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Wang, Luo, Myung, and Liu: Effects of Storage Duration and Temperature on the Chemical Composition, Microorganism Density, and In vitro Rumen Fermentation of Wet Brewers Grains


This study aimed to investigate the effects of storage duration and temperature on the characteristics of wet brewers grains (WBG) as feeds for ruminant animals. Four storage temperatures (5°C, 15°C, 25°C, and 35°C) and four durations (0, 1, 2, and 3 d) were arranged in a 4×4 factorial design. Surface spoilage, chemical composition and microorganism density were analyzed. An in vitro gas test was also conducted to determine the pH, ammonia-nitrogen and volatile fatty acid (VFA) concentrations after 24 h incubation. Surface spoilage was apparent at higher temperatures such as 25°C and 35°C. Nutrients contents decreased concomitantly with prolonged storage times (p<0.01) and increasing temperatures (p<0.01). The amount of yeast and mold increased (p<0.05) with increasing storage times and temperatures. As storage temperature increased, gas production, in vitro disappearance of organic matter, pH, ammonia nitrogen and total VFA from the WBG in the rumen decreased (p<0.01). Our results indicate that lower storage temperature promotes longer beneficial use period. However, when storage temperature exceeds 35°C, WBG should be used within a day to prevent impairment of rumen fermentation in the subtropics such as Southeast China, where the temperature is typically above 35°C during summer.


Brewers grains are the most important byproduct in the brewery industry. For 100 kg of barley used for brewing, 170 kg of wet brewers grains (WBG) are produced (Kaur, 2004). Brewers grains are predominantly composed of fibrous materials and nitrogen-containing compounds, and may be used as feed for dairy cattle. They are also a rich source of rumen-undegradable protein, containing high concentrations of methionine and lysine (Clark et al., 1987). Effective fiber is needed to stimulate chewing and rumination, whereas an excess of physical effective fiber may decrease the dietary DM intake (Mertens, 1997; Zebeli et al., 2012). Therefore, WBG are typically added to dairy diets to reduce the forage fiber but enhance its intake (Frikins et al., 2002). However, a large amount of byproduct grains are underutilized in China and many of them are disposed directly. Such disposal does not only result in wastage of resources but also creates a great amount of environmental pollution. In addition, product variability of WBG can also influence their utilization (Westendorf and Wohlt, 2002).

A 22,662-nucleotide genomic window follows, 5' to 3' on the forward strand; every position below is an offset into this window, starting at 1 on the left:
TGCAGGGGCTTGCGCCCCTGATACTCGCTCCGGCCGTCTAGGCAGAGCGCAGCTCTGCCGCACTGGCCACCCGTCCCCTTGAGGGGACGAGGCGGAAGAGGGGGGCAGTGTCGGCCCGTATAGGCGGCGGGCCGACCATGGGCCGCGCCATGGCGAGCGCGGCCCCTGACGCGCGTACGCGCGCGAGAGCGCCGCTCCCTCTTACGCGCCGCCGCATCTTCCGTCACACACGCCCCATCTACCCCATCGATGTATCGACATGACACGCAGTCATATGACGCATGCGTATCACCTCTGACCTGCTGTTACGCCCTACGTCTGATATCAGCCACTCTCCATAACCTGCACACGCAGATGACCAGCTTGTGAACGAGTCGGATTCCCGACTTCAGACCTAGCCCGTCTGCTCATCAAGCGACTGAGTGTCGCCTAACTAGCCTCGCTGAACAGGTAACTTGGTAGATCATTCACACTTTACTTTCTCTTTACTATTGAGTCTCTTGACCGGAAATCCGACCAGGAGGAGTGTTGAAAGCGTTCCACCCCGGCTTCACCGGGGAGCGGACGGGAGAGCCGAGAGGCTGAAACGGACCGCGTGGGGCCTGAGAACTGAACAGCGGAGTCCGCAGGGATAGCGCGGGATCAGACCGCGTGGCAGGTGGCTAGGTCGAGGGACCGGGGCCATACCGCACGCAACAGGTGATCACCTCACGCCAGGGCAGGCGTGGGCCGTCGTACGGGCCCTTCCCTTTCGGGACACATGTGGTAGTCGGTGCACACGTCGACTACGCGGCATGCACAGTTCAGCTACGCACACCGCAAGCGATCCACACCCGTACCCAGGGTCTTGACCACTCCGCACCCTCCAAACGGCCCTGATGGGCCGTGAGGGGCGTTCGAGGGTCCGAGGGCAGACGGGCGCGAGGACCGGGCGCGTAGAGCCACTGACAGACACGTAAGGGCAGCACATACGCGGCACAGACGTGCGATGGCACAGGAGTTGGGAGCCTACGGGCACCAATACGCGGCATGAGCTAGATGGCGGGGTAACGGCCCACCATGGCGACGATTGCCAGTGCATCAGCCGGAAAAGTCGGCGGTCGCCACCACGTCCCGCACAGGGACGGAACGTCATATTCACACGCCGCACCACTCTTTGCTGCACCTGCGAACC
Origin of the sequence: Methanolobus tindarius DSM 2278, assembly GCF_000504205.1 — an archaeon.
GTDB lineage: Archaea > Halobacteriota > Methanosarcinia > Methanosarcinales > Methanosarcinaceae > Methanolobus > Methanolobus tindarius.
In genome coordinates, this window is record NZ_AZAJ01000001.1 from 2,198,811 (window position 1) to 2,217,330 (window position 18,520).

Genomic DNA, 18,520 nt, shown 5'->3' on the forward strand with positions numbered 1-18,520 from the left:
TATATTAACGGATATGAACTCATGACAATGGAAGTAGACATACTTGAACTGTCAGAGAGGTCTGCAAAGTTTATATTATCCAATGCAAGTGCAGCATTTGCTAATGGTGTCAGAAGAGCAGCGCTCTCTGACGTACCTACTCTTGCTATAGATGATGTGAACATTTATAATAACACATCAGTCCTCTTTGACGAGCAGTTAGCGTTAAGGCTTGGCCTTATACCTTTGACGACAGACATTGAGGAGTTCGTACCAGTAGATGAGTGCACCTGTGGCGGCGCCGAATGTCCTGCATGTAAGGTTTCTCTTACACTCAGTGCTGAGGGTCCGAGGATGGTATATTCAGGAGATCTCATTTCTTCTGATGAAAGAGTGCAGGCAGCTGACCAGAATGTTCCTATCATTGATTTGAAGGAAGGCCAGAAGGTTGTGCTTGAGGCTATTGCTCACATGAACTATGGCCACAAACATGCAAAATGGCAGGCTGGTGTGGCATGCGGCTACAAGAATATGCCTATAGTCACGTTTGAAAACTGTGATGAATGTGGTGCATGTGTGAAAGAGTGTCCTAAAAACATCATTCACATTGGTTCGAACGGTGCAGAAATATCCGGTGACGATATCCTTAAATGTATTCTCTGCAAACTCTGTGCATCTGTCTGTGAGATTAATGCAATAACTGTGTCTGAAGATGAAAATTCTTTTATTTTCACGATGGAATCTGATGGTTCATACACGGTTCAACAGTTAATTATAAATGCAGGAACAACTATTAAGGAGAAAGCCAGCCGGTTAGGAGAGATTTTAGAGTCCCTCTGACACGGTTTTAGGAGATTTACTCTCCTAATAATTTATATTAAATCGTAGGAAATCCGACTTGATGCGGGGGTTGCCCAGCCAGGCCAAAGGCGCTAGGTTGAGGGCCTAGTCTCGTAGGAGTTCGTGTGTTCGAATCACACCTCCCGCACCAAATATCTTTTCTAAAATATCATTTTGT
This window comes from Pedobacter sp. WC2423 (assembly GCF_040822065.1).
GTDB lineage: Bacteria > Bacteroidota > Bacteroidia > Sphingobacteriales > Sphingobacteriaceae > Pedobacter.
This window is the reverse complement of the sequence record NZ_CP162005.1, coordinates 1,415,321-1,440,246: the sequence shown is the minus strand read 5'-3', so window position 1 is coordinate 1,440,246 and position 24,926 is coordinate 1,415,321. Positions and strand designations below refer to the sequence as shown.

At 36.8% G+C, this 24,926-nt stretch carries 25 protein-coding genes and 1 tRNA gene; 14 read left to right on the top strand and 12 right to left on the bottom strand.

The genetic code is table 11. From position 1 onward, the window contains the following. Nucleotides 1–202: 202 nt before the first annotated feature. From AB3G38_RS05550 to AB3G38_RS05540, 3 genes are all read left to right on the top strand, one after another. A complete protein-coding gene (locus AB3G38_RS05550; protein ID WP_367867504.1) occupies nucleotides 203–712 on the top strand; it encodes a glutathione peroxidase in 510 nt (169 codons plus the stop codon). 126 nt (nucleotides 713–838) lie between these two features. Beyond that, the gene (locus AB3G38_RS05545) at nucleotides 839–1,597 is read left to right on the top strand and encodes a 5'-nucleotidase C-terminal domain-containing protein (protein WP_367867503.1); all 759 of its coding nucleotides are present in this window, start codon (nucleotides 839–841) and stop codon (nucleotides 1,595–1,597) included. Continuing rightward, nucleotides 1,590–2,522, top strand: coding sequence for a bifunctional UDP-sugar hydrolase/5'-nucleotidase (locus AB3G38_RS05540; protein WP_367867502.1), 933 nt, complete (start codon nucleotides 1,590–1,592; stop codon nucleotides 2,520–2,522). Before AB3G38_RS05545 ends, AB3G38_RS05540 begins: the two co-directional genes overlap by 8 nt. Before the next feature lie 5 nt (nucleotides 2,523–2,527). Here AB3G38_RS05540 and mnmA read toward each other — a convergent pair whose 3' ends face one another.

The practice of feeding WBG to livestock animals is becoming more common. Dairy cows fed with WBG perform better than those on dried brewers grains (Dhiman et al., 2003). Numerous dairy farms chose to utilize WBG to reduce costs. However, the storage time for WBG is typically short in a high humidity environment, especially at high temperatures (Nofsinger et al., 1983). Improper storage of WBG results in a large loss of DM and nutrients, characterized by an unpleasant odor, and even stimulates mold to produce mycotoxins such as aflatoxins (Asurmendi et al., 2013), ochratoxin A (Amézqueta et al., 2009), zearalenone (Zinedine et al., 2007), patulin (Atanda et al., 2012), and gliotoxin (Keller et al., 2012). Temperature greatly varies throughout the four seasons in subtropics such as Southeast China and poses as one of the most important environmental factors (Cohen, 1985) that impact nutrient loss during storage.
However, little information is available on the nutrient changes and rumen fermentation characteristics of WBG stored for varying durations at temperatures exceeding 35°C, a condition that is observed during the summers in the tropical zones. The objective of this experiment, therefore, was to evaluate the effects of storage duration and temperature on the chemical composition, microorganism density, and in vitro rumen fermentation of WBG.


Experimental design

Four storage temperatures, 5°C, 15°C, 25°C, and 35°C, and 4 durations, 0, 1, 2, and 3 d, were arranged in a 4×4 factorial design at a humidity of 60%–70%. These temperature regimes were designed to simulate the temperatures of the four seasons in southern China. The temperature was controlled in a thermostatic incubator to allow ±1°C fluctuation from the set temperature for all the incubations.